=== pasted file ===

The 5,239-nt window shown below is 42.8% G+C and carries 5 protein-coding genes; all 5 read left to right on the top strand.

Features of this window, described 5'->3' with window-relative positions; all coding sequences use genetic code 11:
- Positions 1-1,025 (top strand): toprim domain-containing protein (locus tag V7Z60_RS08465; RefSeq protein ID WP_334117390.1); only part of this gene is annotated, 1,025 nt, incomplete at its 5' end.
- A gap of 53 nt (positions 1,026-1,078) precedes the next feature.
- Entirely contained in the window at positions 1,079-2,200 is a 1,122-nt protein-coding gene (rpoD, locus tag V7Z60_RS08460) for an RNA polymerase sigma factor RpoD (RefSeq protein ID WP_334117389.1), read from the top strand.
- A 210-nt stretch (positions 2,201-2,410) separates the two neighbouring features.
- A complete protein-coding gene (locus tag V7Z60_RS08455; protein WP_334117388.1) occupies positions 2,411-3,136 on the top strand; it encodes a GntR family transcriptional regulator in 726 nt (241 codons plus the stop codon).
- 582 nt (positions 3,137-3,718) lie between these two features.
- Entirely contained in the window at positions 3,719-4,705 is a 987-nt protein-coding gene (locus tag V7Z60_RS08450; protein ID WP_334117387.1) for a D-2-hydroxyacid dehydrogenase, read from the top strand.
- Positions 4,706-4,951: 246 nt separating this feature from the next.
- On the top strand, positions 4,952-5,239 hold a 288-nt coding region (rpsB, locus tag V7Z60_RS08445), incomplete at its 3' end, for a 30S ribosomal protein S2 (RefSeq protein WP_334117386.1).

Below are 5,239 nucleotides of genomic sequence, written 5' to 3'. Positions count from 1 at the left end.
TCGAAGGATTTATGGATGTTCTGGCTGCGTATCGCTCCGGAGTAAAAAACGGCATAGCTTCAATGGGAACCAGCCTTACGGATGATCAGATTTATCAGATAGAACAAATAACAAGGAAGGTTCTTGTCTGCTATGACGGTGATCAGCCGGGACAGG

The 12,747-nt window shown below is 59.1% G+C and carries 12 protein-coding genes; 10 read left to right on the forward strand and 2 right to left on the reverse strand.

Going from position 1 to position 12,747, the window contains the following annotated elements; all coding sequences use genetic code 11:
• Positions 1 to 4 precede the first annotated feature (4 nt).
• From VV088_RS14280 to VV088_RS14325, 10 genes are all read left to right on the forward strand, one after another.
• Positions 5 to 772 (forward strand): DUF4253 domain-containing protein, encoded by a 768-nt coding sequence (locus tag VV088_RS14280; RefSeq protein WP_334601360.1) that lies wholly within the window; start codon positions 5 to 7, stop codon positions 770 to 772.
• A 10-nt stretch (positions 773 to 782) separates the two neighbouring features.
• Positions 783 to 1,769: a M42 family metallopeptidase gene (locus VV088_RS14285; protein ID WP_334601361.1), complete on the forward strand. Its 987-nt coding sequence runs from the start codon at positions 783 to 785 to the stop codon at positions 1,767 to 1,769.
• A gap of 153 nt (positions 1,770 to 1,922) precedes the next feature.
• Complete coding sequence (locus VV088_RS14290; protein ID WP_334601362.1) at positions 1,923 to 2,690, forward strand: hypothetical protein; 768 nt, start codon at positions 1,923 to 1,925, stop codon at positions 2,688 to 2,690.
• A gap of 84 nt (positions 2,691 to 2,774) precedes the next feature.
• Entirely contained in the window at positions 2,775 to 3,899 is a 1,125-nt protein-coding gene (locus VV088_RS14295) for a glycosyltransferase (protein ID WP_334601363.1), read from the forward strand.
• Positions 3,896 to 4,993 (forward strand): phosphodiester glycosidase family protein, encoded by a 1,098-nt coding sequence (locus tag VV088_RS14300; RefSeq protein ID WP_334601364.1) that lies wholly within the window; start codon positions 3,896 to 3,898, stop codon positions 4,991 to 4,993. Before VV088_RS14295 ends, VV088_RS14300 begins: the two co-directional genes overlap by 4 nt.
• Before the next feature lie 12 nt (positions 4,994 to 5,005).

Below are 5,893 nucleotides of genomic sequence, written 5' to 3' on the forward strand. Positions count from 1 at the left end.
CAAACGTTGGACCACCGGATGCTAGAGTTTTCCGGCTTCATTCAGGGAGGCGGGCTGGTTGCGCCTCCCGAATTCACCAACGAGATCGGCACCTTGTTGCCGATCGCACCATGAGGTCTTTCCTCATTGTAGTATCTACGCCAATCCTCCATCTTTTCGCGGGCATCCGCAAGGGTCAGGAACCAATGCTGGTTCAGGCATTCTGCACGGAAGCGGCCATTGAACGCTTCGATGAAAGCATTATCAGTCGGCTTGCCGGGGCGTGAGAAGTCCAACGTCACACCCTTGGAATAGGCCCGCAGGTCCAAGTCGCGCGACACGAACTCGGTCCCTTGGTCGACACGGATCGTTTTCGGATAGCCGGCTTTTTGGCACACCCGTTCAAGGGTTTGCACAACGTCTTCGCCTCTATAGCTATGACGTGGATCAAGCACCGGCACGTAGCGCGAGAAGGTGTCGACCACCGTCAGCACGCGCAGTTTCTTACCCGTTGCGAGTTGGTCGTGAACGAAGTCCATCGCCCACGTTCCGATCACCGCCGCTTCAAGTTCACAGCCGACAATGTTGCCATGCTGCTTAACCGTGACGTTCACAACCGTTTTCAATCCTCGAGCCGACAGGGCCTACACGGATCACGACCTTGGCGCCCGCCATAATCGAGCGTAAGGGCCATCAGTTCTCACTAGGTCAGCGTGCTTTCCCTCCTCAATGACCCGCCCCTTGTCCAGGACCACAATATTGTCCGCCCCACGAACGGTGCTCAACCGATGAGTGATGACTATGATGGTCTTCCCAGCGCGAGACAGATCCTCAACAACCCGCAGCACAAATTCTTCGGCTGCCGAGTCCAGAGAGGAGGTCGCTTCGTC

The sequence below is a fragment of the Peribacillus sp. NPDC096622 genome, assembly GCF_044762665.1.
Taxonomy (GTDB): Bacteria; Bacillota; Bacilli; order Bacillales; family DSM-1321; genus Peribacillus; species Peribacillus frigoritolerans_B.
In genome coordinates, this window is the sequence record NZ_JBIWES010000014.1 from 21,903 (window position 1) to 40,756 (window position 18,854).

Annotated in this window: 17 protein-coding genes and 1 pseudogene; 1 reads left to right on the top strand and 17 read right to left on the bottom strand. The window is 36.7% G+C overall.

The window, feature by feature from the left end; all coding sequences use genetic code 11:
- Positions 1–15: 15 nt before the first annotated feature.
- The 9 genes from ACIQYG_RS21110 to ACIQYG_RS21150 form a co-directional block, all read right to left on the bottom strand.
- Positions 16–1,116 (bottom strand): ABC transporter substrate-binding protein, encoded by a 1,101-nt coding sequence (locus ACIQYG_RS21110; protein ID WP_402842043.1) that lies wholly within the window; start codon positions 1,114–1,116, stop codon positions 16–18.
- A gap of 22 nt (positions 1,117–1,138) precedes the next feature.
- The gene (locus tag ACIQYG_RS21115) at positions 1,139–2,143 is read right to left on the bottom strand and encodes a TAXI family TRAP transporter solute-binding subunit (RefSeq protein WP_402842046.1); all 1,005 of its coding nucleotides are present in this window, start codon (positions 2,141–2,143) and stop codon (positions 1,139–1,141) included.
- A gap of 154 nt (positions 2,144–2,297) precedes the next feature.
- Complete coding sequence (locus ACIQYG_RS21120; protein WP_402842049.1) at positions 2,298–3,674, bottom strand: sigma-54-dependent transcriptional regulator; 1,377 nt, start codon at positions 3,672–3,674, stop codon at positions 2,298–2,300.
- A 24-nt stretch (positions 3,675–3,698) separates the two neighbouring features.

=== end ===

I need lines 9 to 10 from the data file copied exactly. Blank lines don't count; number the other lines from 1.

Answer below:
- Entirely contained in the window at positions 3,719-4,705 is a 987-nt protein-coding gene (locus tag V7Z60_RS08450; protein ID WP_334117387.1) for a D-2-hydroxyacid dehydrogenase, read from the top strand.
- Positions 4,706-4,951: 246 nt separating this feature from the next.